MSCI ACWI ex USA Index captures large and mid cap representation across 22 of 23 Developed Markets (DM) countries (excluding the US) and 23 Emerging Markets (EM) countries. With 1,859 constituents, the index covers approximately 85% of the global equity opportunity set outside the US. Investors cannot invest in an index.

Bloomberg Barclays Global Aggregate ex-USD Index is a measure of global investment grade debt from 24 local currency markets. This multi- currency benchmark includes treasury, government-related, corporate and securitized fixed-rate bonds from both developed and emerging markets issuers. Investors cannot invest in an index.

Bloomberg Barclays High Yield Corporate Bond Index measures the USD-denominated, high yield, fixed-rate corporate bond market. Securities are classified as high yield if the middle rating of Moody's, Fitch and S&P is Ba1/BB+/BB+ or below. Bonds from issuers with an emerging markets country of risk, based on Barclays EM country definition, are excluded. Investors cannot invest in an index.

S&P GSCI is a composite index of commodity sector returns which represents a broadly diversified, unleveraged, long-only position in commodity futures. The S&P GSCI is intended to provide exposure to broad-based commodities. Investors cannot invest in an index.

Bloomberg Barclays US Aggregate Bond Index is a broad-based flagship benchmark that measures the investment grade, US dollar-denominated, fixed- rate taxable bond market. The index includes Treasuries, government-related and corporate securities, MBS (agency fixed-rate and hybrid ARM pass- through), ABS and CMBS (agency and non-agency). Provided the necessary inclusion rules are met, US Aggregate eligible securities also contribute to the multi-currency Global Aggregate Index and the US universal Index, which includes high yield and emerging markets debt. The US Aggregate Index was created in 1986 with history backfilled to January 1, 1976. Investors cannot invest in an index.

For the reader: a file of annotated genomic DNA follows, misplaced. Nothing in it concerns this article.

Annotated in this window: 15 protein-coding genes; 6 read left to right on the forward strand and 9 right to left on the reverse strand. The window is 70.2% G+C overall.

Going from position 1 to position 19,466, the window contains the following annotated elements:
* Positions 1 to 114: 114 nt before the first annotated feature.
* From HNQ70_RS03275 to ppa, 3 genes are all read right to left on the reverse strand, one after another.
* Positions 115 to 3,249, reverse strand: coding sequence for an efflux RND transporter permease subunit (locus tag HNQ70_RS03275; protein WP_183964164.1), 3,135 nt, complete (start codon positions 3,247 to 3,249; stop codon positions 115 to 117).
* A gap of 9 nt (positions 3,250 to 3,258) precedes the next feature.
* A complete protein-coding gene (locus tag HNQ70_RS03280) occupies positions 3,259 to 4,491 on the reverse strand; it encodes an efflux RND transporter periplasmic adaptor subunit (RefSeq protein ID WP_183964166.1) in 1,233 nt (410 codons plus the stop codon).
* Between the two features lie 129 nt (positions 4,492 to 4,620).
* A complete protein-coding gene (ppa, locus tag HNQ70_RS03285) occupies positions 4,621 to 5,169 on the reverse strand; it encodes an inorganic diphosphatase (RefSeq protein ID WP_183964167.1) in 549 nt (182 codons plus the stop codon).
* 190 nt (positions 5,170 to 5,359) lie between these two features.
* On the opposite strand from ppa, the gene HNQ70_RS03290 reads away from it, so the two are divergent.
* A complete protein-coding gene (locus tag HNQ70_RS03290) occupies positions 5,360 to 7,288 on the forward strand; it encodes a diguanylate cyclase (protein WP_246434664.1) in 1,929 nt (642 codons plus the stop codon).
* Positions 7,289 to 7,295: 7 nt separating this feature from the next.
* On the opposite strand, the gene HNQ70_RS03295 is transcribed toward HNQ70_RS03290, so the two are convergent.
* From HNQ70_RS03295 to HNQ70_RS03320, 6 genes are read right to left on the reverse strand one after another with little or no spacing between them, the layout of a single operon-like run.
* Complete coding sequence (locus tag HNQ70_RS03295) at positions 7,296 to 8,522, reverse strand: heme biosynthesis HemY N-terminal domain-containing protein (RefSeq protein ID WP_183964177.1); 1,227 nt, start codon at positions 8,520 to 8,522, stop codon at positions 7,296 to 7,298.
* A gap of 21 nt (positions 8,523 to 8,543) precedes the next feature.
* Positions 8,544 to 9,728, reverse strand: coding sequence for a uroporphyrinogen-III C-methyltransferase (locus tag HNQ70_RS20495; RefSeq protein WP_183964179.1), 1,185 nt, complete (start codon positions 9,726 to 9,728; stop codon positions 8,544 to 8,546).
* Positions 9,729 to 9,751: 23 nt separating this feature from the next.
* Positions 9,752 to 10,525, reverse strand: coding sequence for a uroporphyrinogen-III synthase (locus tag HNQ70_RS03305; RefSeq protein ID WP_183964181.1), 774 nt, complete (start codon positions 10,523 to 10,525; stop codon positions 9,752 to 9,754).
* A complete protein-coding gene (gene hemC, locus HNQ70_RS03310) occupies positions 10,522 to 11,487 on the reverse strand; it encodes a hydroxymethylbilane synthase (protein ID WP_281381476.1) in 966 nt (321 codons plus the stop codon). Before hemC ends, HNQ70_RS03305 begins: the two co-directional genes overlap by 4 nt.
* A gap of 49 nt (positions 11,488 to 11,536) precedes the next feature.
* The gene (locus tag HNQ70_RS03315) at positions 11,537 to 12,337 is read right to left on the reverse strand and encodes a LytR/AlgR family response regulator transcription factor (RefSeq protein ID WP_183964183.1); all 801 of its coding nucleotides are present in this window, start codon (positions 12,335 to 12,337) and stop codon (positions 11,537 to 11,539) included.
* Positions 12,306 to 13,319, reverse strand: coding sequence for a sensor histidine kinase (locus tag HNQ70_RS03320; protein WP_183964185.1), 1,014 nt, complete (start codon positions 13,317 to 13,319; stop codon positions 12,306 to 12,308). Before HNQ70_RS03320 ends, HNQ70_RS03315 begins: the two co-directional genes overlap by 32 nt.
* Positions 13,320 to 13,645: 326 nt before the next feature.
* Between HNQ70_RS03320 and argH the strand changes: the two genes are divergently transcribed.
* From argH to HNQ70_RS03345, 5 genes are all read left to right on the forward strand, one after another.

Bloomberg Barclays 1-10 Year US Government Inflation-Linked Bond Index tracks the 1-10-year inflation protected sector of the United States Treasury market. Investors cannot invest in an index.

Bloomberg Barclays US Treasury 1-3 Year Index measures the performance of public obligations of the US Treasury with maturities of 1-3 years, including securities roll up to the US Aggregate, US Universal, and Global Aggregate Indices. Investors cannot invest in an index.

Bloomberg Barclays US Treasury Bellwethers 3 Month Index is an unmanaged index representing the on-the-run (most recently auctioned) US Treasury bill with 3 months’ maturity. Investors cannot invest in an index.